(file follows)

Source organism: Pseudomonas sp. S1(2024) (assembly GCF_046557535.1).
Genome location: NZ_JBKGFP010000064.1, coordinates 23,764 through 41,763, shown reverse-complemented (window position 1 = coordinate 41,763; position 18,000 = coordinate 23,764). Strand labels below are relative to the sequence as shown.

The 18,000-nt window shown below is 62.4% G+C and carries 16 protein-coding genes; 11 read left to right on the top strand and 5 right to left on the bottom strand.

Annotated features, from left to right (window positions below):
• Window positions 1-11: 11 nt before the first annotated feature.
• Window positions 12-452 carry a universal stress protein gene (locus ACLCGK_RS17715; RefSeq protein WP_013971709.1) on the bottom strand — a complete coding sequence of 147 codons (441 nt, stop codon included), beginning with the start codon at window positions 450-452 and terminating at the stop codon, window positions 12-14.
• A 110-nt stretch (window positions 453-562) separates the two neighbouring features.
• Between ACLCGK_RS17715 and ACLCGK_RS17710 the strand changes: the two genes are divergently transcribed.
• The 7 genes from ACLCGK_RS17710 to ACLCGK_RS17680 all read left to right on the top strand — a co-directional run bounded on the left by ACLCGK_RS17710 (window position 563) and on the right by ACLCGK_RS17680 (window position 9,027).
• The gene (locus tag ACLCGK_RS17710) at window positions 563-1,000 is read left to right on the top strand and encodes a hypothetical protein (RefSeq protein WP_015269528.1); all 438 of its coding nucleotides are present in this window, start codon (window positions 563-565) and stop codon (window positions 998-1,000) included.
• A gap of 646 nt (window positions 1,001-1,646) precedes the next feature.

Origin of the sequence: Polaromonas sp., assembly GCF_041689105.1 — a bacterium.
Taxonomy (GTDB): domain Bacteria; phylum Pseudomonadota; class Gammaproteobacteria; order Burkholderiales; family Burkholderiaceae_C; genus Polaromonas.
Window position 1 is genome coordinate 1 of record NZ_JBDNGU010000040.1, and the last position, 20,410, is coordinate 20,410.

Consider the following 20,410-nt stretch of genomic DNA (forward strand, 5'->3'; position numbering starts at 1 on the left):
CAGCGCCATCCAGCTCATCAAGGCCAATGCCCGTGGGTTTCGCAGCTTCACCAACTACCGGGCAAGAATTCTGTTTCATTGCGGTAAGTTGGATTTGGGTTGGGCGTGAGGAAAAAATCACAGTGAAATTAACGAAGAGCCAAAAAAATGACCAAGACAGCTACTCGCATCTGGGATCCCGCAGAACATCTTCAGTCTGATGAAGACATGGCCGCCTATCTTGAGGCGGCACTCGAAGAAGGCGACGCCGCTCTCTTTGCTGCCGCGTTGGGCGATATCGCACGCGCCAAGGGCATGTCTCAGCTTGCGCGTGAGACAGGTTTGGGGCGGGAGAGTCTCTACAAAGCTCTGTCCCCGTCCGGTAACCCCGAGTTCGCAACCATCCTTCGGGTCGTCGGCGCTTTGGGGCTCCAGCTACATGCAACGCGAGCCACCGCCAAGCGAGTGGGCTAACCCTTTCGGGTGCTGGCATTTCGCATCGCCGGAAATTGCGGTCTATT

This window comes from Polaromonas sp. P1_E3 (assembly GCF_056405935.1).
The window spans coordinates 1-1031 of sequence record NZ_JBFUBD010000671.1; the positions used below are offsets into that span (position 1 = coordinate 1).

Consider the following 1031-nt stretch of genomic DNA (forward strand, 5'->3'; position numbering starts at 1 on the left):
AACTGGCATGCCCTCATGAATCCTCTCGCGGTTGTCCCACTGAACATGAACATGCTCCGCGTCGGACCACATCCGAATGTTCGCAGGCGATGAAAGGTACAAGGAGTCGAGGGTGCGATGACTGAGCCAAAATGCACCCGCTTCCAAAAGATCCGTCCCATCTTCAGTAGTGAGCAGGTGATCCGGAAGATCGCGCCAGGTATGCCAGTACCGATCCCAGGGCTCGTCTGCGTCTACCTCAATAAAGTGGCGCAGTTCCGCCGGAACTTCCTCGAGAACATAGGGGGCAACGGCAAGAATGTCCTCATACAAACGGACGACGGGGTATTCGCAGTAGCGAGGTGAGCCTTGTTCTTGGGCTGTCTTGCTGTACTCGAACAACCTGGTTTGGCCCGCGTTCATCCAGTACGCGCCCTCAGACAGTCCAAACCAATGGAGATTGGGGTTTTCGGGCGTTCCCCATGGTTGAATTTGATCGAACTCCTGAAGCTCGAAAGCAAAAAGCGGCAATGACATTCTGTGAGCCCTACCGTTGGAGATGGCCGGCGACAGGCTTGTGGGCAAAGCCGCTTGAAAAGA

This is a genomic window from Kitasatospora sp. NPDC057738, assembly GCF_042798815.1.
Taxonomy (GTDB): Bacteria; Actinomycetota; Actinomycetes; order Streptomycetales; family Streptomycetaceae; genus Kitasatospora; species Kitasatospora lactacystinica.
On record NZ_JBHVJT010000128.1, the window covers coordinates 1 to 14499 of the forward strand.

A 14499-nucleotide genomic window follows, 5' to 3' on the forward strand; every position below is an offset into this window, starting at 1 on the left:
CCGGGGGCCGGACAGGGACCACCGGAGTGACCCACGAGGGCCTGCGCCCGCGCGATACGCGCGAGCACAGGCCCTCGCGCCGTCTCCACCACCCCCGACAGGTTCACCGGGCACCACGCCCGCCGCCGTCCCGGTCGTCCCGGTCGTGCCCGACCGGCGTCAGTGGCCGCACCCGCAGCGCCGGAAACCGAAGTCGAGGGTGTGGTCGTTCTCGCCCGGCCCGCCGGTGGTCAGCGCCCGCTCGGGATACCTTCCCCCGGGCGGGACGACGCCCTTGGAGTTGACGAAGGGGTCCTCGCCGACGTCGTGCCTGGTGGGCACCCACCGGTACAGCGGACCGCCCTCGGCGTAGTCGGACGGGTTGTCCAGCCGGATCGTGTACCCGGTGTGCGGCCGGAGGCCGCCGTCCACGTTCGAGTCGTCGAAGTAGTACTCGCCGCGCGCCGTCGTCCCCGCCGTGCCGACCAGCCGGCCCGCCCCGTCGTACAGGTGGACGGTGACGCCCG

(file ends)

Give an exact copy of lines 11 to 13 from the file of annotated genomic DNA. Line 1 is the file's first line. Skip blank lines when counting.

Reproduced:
• A gap of 646 nt (window positions 1,001-1,646) precedes the next feature.

Origin of the sequence: Polaromonas sp., assembly GCF_041689105.1 — a bacterium.
Taxonomy (GTDB): domain Bacteria; phylum Pseudomonadota; class Gammaproteobacteria; order Burkholderiales; family Burkholderiaceae_C; genus Polaromonas.